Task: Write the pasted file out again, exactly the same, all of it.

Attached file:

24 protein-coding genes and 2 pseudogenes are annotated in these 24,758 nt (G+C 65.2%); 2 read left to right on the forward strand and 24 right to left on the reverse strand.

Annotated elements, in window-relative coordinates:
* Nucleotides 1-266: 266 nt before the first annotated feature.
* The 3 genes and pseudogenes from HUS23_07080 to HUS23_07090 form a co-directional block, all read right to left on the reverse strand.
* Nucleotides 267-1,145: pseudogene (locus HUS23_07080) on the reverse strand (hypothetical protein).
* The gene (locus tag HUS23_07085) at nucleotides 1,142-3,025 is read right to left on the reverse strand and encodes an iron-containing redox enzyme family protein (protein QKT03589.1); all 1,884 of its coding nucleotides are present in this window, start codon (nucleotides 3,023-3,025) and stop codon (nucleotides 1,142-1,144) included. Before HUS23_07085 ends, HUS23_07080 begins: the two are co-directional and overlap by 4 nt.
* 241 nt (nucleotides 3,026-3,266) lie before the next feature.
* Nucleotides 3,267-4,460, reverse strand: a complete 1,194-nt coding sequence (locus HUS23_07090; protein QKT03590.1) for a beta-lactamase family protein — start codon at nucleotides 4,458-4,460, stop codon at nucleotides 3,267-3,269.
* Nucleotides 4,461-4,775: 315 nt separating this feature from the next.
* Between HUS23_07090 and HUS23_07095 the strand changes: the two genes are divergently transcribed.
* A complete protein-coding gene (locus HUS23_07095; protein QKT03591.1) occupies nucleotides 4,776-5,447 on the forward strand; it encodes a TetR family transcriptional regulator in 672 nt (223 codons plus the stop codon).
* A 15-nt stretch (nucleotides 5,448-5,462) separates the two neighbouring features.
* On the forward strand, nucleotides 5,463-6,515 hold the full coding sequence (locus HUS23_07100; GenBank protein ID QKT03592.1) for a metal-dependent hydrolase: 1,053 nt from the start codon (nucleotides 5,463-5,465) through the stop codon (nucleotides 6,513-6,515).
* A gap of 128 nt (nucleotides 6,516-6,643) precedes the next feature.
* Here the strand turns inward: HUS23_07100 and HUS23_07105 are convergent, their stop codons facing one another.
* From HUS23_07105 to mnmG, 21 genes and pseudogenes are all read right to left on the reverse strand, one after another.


24 protein-coding genes and 2 pseudogenes are annotated in these 24,758 nt (G+C 65.2%); 2 read left to right on the forward strand and 24 right to left on the reverse strand.

Annotated elements, in window-relative coordinates:
* Nucleotides 1-266: 266 nt before the first annotated feature.
* The 3 genes and pseudogenes from HUS23_07080 to HUS23_07090 form a co-directional block, all read right to left on the reverse strand.
* Nucleotides 267-1,145: pseudogene (locus HUS23_07080) on the reverse strand (hypothetical protein).
* The gene (locus tag HUS23_07085) at nucleotides 1,142-3,025 is read right to left on the reverse strand and encodes an iron-containing redox enzyme family protein (protein QKT03589.1); all 1,884 of its coding nucleotides are present in this window, start codon (nucleotides 3,023-3,025) and stop codon (nucleotides 1,142-1,144) included. Before HUS23_07085 ends, HUS23_07080 begins: the two are co-directional and overlap by 4 nt.
* 241 nt (nucleotides 3,026-3,266) lie before the next feature.
* Nucleotides 3,267-4,460, reverse strand: a complete 1,194-nt coding sequence (locus HUS23_07090; protein QKT03590.1) for a beta-lactamase family protein — start codon at nucleotides 4,458-4,460, stop codon at nucleotides 3,267-3,269.
* Nucleotides 4,461-4,775: 315 nt separating this feature from the next.
* Between HUS23_07090 and HUS23_07095 the strand changes: the two genes are divergently transcribed.
* A complete protein-coding gene (locus HUS23_07095; protein QKT03591.1) occupies nucleotides 4,776-5,447 on the forward strand; it encodes a TetR family transcriptional regulator in 672 nt (223 codons plus the stop codon).
* A 15-nt stretch (nucleotides 5,448-5,462) separates the two neighbouring features.
* On the forward strand, nucleotides 5,463-6,515 hold the full coding sequence (locus HUS23_07100; GenBank protein ID QKT03592.1) for a metal-dependent hydrolase: 1,053 nt from the start codon (nucleotides 5,463-5,465) through the stop codon (nucleotides 6,513-6,515).
* A gap of 128 nt (nucleotides 6,516-6,643) precedes the next feature.
* Here the strand turns inward: HUS23_07100 and HUS23_07105 are convergent, their stop codons facing one another.
* From HUS23_07105 to mnmG, 21 genes and pseudogenes are all read right to left on the reverse strand, one after another.